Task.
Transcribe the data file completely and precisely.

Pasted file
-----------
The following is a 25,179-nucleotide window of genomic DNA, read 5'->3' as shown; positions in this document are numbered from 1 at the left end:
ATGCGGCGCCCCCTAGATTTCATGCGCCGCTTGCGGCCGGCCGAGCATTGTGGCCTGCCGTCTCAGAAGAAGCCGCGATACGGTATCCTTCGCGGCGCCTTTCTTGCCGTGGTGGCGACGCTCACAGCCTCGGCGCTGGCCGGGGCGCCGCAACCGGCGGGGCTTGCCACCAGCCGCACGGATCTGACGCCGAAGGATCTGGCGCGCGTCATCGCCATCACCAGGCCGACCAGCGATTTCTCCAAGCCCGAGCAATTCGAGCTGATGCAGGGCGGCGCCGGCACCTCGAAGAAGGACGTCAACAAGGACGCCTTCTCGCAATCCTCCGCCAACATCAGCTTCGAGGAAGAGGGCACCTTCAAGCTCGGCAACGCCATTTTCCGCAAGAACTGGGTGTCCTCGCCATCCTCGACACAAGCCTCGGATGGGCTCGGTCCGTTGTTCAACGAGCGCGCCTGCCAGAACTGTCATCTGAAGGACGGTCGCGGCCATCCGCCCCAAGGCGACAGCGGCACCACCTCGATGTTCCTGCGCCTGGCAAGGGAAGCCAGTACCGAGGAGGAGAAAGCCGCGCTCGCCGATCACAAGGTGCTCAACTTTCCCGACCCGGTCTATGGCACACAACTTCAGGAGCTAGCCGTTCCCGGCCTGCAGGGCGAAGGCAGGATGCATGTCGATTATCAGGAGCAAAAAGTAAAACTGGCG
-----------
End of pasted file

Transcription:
The following is a 25,179-nucleotide window of genomic DNA, read 5'->3' as shown; positions in this document are numbered from 1 at the left end:
ATGCGGCGCCCCCTAGATTTCATGCGCCGCTTGCGGCCGGCCGAGCATTGTGGCCTGCCGTCTCAGAAGAAGCCGCGATACGGTATCCTTCGCGGCGCCTTTCTTGCCGTGGTGGCGACGCTCACAGCCTCGGCGCTGGCCGGGGCGCCGCAACCGGCGGGGCTTGCCACCAGCCGCACGGATCTGACGCCGAAGGATCTGGCGCGCGTCATCGCCATCACCAGGCCGACCAGCGATTTCTCCAAGCCCGAGCAATTCGAGCTGATGCAGGGCGGCGCCGGCACCTCGAAGAAGGACGTCAACAAGGACGCCTTCTCGCAATCCTCCGCCAACATCAGCTTCGAGGAAGAGGGCACCTTCAAGCTCGGCAACGCCATTTTCCGCAAGAACTGGGTGTCCTCGCCATCCTCGACACAAGCCTCGGATGGGCTCGGTCCGTTGTTCAACGAGCGCGCCTGCCAGAACTGTCATCTGAAGGACGGTCGCGGCCATCCGCCCCAAGGCGACAGCGGCACCACCTCGATGTTCCTGCGCCTGGCAAGGGAAGCCAGTACCGAGGAGGAGAAAGCCGCGCTCGCCGATCACAAGGTGCTCAACTTTCCCGACCCGGTCTATGGCACACAACTTCAGGAGCTAGCCGTTCCCGGCCTGCAGGGCGAAGGCAGGATGCATGTCGATTATCAGGAGCAAAAAGTAAAACTGGCG